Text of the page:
The numbers, types, and functions of gut microbes and the molecules they produce vary greatly over time and between individuals; however, there is new evidence showing that the metabolic function these microbes perform is conserved in some cases. This new data comes from an analysis of the gut microbiome from several individuals with Crohn’s disease throughout a whole year. The study further showed that the conserved functions are redundant across multiple phyla in the gut microbiome and that gut microbiome metabolism is driven by a web of interconnected reactions and enzymes.
Research has revealed that the gut microbiome plays a fundamental role in our overall health. The microbiome is involved in several vital biological functions including, metabolism, digestion, and immunity. Scientists have shown that there is an enormous amount of variability in the species making up the gut microbiome of any one individual, and this variability is even greater in people with inflammatory bowel disease (e.g. Crohn’s disease). This makes any investigation into why a microbiome is not functioning properly extremely difficult. To get around this, researchers posed the question of whether microbial composition was really the best way to seek answers.
The group carrying out this work included researchers from all over the US and included Microbiome Insights Scientific Advisory Board member Dr. Janet Jansson ofthe Pacific Northwest National Laboratory in Richland, Washington. Their approach was to focus on discrete “metabolic modules” within a gut microbiome instead of taxa or genetic relationships, the idea being that different bacteria can perform similar metabolic functions; so while two humans have a different make-up of species, their microbiomes on the whole could be functioning similarly. With this concept, the researchers wanted to tackle an open question in microbiome and inflammatory bowel disease (IBD) research—how does the observed volatility in the microbiome composition of patients with IBD influence the functions of the microbiome?
Fecal samples from individuals with Crohn’s following resection surgery and in remission were collected at 5 time points throughout a year and a dual metagenomics/metaproteomics approach applied: they used shotgun metagenomics sequencing to identify genes from the microbiome species and two-dimensional liquid chromatography tandem mass spectrometry to isolate the proteins. They found that the metaproteomes (the collections of proteins expressed by microbes in the samples) were highly personalized, meaning all the samples taken from an individual more closely resembled each other than they did any sample from another individual. There was, however, still a great deal of variability between the samples taken at different times from a single person. Next they identified “metabolic modules” of proteins known to be involved in certain pathways and functions. In doing so they observed that there were similar and redundant metabolic functions across the different phyla observed over time and between individuals. By further combing through the modules, a clear path from carbohydrate, lipid, and amino acid degradation to central metabolism and finally the production of fermentation products could be found. According to the researchers, the modules show the interconnectedness of gut microbiome metabolism, meaning that the overall operation of the microbiome should be thought of as network focused on metabolic function.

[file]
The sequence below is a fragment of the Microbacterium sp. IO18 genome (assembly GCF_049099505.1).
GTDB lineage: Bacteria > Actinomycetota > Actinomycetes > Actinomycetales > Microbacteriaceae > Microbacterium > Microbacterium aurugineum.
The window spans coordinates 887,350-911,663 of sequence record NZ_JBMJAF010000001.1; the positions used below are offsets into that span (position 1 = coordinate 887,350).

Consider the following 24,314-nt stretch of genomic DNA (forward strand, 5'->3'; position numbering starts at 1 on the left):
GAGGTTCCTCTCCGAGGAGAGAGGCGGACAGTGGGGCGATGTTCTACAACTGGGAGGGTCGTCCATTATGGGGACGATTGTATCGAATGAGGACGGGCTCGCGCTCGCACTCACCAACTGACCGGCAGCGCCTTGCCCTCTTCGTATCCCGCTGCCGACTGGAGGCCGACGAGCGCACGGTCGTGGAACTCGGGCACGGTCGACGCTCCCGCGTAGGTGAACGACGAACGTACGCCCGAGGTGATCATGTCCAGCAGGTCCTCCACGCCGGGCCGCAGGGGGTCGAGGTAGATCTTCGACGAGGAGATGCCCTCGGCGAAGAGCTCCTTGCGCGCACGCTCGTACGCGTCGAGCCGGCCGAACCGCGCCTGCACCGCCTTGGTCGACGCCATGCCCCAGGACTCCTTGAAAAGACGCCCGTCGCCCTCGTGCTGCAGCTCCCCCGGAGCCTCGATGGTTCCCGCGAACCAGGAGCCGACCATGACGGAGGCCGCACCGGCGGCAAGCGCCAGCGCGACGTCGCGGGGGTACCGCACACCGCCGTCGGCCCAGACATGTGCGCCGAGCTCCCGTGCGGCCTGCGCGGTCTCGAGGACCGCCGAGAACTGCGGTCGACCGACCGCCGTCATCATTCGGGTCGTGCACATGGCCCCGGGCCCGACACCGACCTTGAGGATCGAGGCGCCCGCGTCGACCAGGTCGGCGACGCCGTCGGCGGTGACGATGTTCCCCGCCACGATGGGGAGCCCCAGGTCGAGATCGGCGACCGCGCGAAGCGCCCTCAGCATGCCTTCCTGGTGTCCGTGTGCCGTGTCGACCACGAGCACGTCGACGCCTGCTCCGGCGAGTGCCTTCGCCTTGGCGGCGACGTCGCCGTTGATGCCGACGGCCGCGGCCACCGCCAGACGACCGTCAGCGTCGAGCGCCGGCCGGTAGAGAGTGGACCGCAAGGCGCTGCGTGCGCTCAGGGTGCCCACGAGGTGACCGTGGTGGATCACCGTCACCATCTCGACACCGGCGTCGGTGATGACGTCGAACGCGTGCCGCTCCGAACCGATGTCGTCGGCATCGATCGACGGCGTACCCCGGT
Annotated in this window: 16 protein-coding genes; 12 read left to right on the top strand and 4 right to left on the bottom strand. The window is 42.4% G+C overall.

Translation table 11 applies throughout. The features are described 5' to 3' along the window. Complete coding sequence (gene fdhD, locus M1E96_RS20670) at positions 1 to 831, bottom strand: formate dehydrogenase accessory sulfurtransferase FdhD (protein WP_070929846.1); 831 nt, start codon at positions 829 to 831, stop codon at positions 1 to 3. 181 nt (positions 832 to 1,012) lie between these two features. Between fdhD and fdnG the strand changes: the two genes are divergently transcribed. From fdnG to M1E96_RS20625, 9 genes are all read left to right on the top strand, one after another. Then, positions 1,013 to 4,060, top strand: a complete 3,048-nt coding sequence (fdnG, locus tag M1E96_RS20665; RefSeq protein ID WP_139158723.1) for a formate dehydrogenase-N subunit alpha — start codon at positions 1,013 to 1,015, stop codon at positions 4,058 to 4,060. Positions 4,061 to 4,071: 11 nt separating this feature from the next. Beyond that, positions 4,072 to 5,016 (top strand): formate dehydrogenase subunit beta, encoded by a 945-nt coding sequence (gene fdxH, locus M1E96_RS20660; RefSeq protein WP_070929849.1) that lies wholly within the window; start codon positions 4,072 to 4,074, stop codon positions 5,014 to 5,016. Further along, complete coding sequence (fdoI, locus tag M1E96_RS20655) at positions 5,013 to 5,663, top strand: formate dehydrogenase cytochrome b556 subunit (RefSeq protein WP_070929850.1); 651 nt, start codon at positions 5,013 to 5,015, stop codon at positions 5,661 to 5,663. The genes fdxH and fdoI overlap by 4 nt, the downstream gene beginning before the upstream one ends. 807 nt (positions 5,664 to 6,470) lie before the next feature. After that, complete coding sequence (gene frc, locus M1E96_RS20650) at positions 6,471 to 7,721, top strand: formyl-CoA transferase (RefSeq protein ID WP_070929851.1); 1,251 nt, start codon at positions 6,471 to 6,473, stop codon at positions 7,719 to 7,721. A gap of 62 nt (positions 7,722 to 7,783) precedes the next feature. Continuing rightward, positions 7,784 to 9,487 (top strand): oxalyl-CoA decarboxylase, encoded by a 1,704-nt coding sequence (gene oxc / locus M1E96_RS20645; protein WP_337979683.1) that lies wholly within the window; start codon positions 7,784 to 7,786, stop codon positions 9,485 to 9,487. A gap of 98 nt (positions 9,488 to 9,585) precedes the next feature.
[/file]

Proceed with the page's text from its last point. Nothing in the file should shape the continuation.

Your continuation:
This study was not specifically designed to compare healthy vs. unhealthy individuals, says the research team, but because this population is known to have a wide range of taxonomic variability they were chosen to investigate how variation affects function. According to researchers, “the data revealed that microbiomes of these post-surgery individuals had significant variability in taxa, genes, and proteins; however, key metabolic modules associated with central metabolism were seen in all samples, even though the phyla of origin was often different.” Furthermore, they believe this approach provides a unique way to follow metabolic reactions and enzymes, even when the species and proteins involved vary.
Blakeley-Ruiz JA, Erickson AR, Cantarel BL, et al. Metaproteomics reveals persistent and phylum-redundant metabolic functional stability in adult human gut microbiomes of Crohn’s remission patients despite temporal variations in microbial taxa, genomes, and proteomes. Microbiome. 2019; 7:18.